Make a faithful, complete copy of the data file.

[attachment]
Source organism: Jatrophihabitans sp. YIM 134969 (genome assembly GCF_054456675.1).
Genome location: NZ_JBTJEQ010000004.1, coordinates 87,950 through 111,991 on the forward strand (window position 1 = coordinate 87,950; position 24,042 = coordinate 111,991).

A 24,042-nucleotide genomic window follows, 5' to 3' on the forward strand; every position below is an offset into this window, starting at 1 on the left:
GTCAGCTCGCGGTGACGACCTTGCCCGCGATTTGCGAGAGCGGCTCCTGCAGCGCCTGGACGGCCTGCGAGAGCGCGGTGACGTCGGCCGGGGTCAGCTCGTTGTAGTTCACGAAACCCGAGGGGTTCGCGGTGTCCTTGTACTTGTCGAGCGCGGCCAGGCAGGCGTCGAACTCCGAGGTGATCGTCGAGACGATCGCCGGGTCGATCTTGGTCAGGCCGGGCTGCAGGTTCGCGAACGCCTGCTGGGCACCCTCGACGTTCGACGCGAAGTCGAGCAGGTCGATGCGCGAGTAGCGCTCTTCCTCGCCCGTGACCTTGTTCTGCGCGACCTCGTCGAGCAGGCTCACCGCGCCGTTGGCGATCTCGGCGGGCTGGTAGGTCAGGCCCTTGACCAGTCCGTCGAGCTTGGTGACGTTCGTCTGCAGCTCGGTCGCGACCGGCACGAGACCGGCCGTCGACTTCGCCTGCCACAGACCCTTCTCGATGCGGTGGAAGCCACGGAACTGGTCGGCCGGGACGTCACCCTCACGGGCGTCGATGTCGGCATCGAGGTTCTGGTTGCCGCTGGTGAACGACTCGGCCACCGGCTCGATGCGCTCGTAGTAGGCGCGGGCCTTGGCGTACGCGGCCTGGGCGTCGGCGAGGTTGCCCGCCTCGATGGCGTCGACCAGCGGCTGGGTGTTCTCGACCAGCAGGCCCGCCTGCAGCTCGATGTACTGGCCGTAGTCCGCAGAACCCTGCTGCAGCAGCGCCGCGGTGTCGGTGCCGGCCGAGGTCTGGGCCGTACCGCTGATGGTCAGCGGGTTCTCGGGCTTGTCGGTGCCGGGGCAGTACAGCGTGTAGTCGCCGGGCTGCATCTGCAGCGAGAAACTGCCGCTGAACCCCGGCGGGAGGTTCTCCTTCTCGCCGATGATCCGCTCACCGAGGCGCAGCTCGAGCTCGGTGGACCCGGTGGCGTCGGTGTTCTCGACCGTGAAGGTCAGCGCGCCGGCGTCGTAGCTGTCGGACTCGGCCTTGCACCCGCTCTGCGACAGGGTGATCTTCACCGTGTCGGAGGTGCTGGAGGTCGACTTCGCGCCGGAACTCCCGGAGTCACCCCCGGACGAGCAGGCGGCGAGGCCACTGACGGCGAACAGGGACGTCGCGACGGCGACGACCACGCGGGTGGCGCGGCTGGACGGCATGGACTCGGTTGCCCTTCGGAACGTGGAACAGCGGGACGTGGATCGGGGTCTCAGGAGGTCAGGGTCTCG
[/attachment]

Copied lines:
Source organism: Jatrophihabitans sp. YIM 134969 (genome assembly GCF_054456675.1).
Genome location: NZ_JBTJEQ010000004.1, coordinates 87,950 through 111,991 on the forward strand (window position 1 = coordinate 87,950; position 24,042 = coordinate 111,991).

A 24,042-nucleotide genomic window follows, 5' to 3' on the forward strand; every position below is an offset into this window, starting at 1 on the left:
GTCAGCTCGCGGTGACGACCTTGCCCGCGATTTGCGAGAGCGGCTCCTGCAGCGCCTGGACGGCCTGCGAGAGCGCGGTGACGTCGGCCGGGGTCAGCTCGTTGTAGTTCACGAAACCCGAGGGGTTCGCGGTGTCCTTGTACTTGTCGAGCGCGGCCAGGCAGGCGTCGAACTCCGAGGTGATCGTCGAGACGATCGCCGGGTCGATCTTGGTCAGGCCGGGCTGCAGGTTCGCGAACGCCTGCTGGGCACCCTCGACGTTCGACGCGAAGTCGAGCAGGTCGATGCGCGAGTAGCGCTCTTCCTCGCCCGTGACCTTGTTCTGCGCGACCTCGTCGAGCAGGCTCACCGCGCCGTTGGCGATCTCGGCGGGCTGGTAGGTCAGGCCCTTGACCAGTCCGTCGAGCTTGGTGACGTTCGTCTGCAGCTCGGTCGCGACCGGCACGAGACCGGCCGTCGACTTCGCCTGCCACAGACCCTTCTCGATGCGGTGGAAGCCACGGAACTGGTCGGCCGGGACGTCACCCTCACGGGCGTCGATGTCGGCATCGAGGTTCTGGTTGCCGCTGGTGAACGACTCGGCCACCGGCTCGATGCGCTCGTAGTAGGCGCGGGCCTTGGCGTACGCGGCCTGGGCGTCGGCGAGGTTGCCCGCCTCGATGGCGTCGACCAGCGGCTGGGTGTTCTCGACCAGCAGGCCCGCCTGCAGCTCGATGTACTGGCCGTAGTCCGCAGAACCCTGCTGCAGCAGCGCCGCGGTGTCGGTGCCGGCCGAGGTCTGGGCCGTACCGCTGATGGTCAGCGGGTTCTCGGGCTTGTCGGTGCCGGGGCAGTACAGCGTGTAGTCGCCGGGCTGCATCTGCAGCGAGAAACTGCCGCTGAACCCCGGCGGGAGGTTCTCCTTCTCGCCGATGATCCGCTCACCGAGGCGCAGCTCGAGCTCGGTGGACCCGGTGGCGTCGGTGTTCTCGACCGTGAAGGTCAGCGCGCCGGCGTCGTAGCTGTCGGACTCGGCCTTGCACCCGCTCTGCGACAGGGTGATCTTCACCGTGTCGGAGGTGCTGGAGGTCGACTTCGCGCCGGAACTCCCGGAGTCACCCCCGGACGAGCAGGCGGCGAGGCCACTGACGGCGAACAGGGACGTCGCGACGGCGACGACCACGCGGGTGGCGCGGCTGGACGGCATGGACTCGGTTGCCCTTCGGAACGTGGAACAGCGGGACGTGGATCGGGGTCTCAGGAGGTCAGGGTCTCG